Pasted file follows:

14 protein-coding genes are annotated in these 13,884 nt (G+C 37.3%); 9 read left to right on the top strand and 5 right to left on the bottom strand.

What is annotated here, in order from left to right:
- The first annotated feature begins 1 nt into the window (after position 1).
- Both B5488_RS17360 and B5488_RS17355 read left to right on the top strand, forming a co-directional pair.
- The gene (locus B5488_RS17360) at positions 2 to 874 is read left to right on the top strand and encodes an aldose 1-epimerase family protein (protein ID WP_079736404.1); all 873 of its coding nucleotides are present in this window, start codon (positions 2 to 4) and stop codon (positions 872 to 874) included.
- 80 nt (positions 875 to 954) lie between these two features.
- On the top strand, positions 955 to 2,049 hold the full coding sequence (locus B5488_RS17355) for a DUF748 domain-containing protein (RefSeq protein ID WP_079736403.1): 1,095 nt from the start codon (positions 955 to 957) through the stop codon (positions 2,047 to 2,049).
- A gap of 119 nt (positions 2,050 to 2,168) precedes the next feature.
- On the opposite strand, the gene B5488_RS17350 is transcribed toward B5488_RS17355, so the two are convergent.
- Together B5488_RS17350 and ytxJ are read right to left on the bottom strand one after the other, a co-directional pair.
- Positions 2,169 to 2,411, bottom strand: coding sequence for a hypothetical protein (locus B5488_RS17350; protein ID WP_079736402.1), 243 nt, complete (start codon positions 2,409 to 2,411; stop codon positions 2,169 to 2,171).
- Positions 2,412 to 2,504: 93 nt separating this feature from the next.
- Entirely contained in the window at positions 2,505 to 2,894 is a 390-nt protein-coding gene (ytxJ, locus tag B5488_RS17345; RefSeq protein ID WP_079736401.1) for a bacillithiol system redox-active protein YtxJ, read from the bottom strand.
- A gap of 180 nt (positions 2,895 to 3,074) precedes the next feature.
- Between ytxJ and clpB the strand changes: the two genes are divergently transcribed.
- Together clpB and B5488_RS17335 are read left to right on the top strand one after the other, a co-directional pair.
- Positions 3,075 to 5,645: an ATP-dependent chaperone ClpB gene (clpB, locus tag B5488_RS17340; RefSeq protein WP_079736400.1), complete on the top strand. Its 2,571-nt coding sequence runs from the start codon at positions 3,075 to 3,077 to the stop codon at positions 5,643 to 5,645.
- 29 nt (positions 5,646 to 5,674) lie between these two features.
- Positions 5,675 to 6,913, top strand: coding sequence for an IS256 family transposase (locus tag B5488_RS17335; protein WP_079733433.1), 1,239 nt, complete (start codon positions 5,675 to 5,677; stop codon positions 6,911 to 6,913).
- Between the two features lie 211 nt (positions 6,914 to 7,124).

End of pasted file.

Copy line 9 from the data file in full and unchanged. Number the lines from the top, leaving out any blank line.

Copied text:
- On the opposite strand, the gene B5488_RS17350 is transcribed toward B5488_RS17355, so the two are convergent.